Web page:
A few months ago, I was chatting with a Bryn Mawr alumna who’d come to visit campus with her daughter. She asked me how I felt about Bryn Mawr “alumna” Betty Draper Francis. Betty Draper Francis, class of 1951, is a Bryn Mawr graduate. She’s also a fictional character whose portrayal on the popular television show Mad Men has sparked controversy and debate among alumnae.
In reality, Bryn Mawr has impressive alumnae, among them a Nobel Peace Prize winner, journalists and authors, the geneticist credited with the discovery of X/Y chromosomes, a Hollywood icon, and the first female president of Harvard University.
The list of fictional Mawrters is imaginative. A popular campus quiz “Which fictional Mawrter are you?” states, Bryn Mawr’s “hallowed halls churn out a disproportionate number of fictional alumnae.” Listen closely and you can hear references to the College everywhere from Gossip Girl to Boardwalk Empire. Let’s take a look at some of our most notable fictional Mawrters:
Betty Draper Francis ’51 (Mad Men): I’ll start with the aforementioned Betty Draper. In season one of Mad Men, Betty was introduced as a former model hailing from Philadelphia’s Main Line. One imagines Betty’s time at Bryn Mawr might have included traditional teas and Ivy League mixers. The truest part of Betty’s origin story refers to her time studying abroad in Italy; study abroad is still a big part of the Bryn Mawr experience. Most avid viewers of Mad Men either love or hate this character. I agree that she’s imperfect but also written within the context of her time.Though Mad Men might not reflect a totally accurate view of the College, a real alumna did appear on the show. Maggie Siff ’96, portrayed recurring character Rachel Menken Katz during the show’s first two seasons.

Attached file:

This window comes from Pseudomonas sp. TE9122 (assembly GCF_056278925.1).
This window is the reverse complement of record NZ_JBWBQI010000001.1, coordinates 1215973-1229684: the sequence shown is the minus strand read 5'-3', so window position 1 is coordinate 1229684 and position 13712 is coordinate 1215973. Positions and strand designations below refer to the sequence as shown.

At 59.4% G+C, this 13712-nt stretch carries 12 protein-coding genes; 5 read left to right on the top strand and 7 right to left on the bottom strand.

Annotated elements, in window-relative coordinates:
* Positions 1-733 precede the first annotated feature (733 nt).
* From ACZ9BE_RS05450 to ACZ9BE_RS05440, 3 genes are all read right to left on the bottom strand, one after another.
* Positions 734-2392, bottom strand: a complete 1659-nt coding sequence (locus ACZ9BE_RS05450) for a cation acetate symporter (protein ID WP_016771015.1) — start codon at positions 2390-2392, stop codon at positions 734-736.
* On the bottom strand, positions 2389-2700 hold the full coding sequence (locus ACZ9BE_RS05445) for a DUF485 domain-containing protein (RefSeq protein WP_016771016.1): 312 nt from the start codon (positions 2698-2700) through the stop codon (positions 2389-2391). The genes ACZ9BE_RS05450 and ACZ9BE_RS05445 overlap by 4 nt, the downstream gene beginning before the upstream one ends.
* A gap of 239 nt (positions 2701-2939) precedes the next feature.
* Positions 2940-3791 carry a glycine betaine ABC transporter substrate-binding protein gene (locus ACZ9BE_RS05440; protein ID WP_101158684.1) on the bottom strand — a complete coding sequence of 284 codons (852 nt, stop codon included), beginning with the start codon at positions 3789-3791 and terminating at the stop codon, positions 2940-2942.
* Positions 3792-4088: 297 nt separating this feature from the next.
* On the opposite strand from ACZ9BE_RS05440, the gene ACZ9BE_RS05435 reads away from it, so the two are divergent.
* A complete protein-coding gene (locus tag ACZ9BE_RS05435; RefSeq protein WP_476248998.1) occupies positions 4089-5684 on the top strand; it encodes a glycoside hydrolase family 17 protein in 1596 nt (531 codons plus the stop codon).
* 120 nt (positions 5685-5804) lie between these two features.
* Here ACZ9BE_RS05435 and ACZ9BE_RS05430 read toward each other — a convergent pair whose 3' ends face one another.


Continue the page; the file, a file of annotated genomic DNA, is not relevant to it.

Edna Krabappel (The Simpsons): In an episode titled “I’m Spelling as Fast as I Can,” Lisa Simpson dreams of attending one of the storied Seven Sister schools. As Lisa ponders her future, she imagines each Sister personified as a Greek goddess. Lisa didn’t have to go far to learn about Bryn Mawr—one of Springfield’s most recognized residents is a graduate. Edna Krabappel, Bart Simpson’s teacher and sometime nemesis, did her graduate study at Bryn Mawr. Though Mrs. Krabappel isn’t known for her sunny disposition (get it, crab apple?), she’s definitely an independent and assertive woman.
Lady Jaye ’81 (G.I. Joe): Lady Jaye holds the unique distinction of being the only Bryn Mawr alumna with her own action figure. She’s also presumably the only Mawrter who knows how to use a crossbow. Introduced in 1985 as part of the G.I. Joe: A Real American Hero toy line, Lady Jaye was the G.I. Joe team’s specialist in covert operations.
Liz Lemon ’92 (30 Rock): So, here’s Bryn Mawr’s most well-known fictional Mawrter. Watch reruns of 30 Rock, and you’re sure to see several nods to the College. Last year, there was a blink-and-you’ll-miss-it shout out to the Owls in the Wool Bowl against Hiram College in Ohio. Liz definitely embodies some true Bryn Mawr characteristics, like quirkiness and a great sense of humor. It would be nice, though, if she encouraged her co-workers to participate in some self governance!
While it’s always fun to debate whether fictional Mawrters demonstrate characteristics of a Bryn Mawr woman, I still think that the best resources are real life alums—check out a recent blog post by a Bryn Mawr grad, who shares her reflections on Reunion Weekend.